Cancer stem cells are a small subpopulation of cancer-initiating cells that tend to be drug resistance and have the capabilities of self-renewal, proliferation, differentiation and tumorigenicity [26, 27]. To test whether flu-resistant clonal cells are LSC-like cells, MEC-2 cells and flu-resistant clonal cells were seeded at a density of 1 × 105 cells into 12-well plates, and counted at 1, 2, 3 and 4 days after seeding. The resultant cell numbers generated a cell growth curve and calculated population doubling time. By comparison MEC-2 cells to flu-resistant clonal cells, we found slower growth in flu-resistant clonal cells (Figure 5A). The flu-resistant clonal cells exhibited doubling times of ~30 ± 1.4 hours that were significantly longer than the 22 ± 2.1 hour doubling time measured for MEC-2 cells. It is clear that flu-resistant clonal cells have slow-growing and self-renewal capacity. We further analyzed expression of CD34, a marker antigen expressed on the surface of LSCs [26, 27], in MEC-2 cells and flu-resistant clonal cells. Figure 5B shows that expression of CD34 is significantly up-regulated in flu-resistant clonal cells (Figure 5B). To confirm that flu-resistant clonal cells are LSC-like cells, we used methylcellulose-based medium for colony formation. Figure 5C5H showed the colonies of MEC-2 cells and flu-resistant clonal cells in the presence or absence of flu. More colonies were found in flu-resistant clonal cells compared to parental MEC-2 cells, in particular with flu treatment (Figure 5I). Based on slow-growing, self-renewal capacity, up-regulation of CD34 and colony formation, flu-resistant clonal cells compared to parental cells tend to be more LSC-like cells.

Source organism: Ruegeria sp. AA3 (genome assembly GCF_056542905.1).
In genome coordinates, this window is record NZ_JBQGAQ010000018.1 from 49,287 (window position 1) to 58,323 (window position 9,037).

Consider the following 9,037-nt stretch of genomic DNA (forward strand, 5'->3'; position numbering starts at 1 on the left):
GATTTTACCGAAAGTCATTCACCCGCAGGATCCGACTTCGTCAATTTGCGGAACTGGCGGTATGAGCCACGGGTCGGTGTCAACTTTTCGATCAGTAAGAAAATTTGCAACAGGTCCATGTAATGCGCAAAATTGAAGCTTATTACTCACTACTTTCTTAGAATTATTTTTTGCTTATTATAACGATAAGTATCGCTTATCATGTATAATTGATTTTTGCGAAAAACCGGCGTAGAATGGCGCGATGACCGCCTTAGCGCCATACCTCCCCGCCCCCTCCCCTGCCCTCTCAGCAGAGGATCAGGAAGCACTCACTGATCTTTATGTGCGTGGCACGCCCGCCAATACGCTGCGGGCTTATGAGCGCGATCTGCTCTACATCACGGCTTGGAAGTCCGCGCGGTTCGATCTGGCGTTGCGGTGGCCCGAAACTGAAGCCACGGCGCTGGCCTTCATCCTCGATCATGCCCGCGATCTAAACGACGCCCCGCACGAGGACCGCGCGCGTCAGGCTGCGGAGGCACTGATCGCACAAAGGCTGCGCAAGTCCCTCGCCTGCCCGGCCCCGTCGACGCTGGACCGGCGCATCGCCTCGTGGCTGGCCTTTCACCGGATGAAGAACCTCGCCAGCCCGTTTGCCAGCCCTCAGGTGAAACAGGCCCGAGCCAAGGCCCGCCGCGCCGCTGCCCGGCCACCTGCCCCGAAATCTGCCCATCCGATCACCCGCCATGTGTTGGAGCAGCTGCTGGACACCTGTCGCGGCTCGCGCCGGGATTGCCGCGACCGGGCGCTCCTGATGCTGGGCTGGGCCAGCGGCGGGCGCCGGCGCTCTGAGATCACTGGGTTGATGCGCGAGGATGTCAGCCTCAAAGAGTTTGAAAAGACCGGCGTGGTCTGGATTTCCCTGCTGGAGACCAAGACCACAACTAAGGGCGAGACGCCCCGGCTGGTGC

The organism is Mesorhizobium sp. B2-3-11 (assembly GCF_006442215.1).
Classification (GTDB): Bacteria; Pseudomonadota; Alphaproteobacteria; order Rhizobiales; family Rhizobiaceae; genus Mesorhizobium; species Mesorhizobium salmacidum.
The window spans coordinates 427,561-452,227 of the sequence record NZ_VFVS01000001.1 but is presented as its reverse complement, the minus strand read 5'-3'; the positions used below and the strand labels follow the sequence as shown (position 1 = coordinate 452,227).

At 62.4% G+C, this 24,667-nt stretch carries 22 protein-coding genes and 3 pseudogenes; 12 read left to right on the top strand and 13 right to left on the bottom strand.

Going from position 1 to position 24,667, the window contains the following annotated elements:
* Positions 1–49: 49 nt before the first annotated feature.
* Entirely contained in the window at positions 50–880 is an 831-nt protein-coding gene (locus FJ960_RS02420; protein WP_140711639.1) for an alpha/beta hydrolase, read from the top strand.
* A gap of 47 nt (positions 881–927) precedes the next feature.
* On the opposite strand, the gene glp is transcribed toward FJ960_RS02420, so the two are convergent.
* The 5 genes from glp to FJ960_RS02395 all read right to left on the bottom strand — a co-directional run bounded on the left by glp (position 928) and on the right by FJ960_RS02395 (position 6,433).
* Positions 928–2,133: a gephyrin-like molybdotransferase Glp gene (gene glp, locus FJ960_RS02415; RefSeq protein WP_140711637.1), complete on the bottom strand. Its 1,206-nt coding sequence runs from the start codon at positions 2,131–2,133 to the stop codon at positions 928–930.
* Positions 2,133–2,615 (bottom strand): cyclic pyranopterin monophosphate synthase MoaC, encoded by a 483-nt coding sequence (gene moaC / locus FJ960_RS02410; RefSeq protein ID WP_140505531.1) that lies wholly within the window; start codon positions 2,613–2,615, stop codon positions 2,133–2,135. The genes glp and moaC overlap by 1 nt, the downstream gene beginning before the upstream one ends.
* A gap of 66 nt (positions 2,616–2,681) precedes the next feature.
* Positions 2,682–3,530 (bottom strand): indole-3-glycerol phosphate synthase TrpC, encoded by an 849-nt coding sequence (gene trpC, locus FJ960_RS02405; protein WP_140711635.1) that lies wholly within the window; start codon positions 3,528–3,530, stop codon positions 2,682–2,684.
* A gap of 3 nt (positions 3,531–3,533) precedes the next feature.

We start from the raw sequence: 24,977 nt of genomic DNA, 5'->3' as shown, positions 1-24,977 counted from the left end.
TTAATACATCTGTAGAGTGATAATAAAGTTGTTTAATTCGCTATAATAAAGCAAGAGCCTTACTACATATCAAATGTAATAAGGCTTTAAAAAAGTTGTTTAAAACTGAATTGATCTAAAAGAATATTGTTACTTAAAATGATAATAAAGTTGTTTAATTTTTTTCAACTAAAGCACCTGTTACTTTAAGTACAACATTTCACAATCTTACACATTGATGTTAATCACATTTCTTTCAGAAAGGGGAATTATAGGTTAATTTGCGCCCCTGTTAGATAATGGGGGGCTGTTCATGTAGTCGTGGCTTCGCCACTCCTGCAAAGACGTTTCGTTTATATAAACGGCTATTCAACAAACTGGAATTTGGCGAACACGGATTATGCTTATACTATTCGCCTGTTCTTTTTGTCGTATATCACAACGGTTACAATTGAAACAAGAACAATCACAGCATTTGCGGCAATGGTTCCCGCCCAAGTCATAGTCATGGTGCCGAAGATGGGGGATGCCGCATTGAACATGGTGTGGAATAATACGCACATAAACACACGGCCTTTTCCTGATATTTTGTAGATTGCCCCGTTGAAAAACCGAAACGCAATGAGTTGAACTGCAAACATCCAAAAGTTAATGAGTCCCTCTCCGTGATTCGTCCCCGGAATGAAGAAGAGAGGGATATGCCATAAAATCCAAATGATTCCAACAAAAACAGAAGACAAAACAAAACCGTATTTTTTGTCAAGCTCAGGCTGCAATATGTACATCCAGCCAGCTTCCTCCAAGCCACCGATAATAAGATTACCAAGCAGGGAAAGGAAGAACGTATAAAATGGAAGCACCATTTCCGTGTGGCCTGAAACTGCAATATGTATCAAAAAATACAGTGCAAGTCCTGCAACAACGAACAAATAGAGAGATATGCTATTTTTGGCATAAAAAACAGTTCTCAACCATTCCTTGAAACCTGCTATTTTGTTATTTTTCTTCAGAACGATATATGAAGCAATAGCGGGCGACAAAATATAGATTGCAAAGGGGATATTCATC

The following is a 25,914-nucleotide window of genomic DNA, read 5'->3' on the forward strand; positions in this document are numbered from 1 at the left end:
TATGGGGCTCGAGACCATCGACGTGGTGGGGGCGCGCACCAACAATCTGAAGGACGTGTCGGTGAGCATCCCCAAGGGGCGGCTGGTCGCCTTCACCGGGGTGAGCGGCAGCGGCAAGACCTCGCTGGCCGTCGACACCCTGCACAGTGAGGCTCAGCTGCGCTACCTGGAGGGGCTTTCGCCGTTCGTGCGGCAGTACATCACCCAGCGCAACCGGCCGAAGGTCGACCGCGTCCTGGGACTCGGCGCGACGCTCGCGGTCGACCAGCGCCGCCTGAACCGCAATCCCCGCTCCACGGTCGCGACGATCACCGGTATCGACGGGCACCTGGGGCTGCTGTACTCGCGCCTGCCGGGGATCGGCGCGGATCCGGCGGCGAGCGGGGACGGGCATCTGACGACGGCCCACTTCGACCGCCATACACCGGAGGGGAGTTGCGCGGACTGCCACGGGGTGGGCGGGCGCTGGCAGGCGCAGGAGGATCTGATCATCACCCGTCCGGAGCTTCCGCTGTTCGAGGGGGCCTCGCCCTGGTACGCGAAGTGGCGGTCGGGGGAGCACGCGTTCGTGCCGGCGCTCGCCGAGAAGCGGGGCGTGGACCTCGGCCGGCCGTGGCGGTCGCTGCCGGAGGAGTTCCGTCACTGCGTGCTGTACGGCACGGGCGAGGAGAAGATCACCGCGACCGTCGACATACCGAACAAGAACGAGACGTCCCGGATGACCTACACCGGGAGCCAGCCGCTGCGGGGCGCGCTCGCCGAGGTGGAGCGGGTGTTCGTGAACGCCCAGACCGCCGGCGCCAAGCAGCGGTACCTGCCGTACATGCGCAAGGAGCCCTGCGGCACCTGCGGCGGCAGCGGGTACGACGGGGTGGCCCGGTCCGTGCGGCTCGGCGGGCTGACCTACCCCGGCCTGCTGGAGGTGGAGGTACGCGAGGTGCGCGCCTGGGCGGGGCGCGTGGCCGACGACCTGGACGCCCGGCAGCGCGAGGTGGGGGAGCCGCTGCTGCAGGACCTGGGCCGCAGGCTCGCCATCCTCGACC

Characterization of LSC property in flu-resistant clones.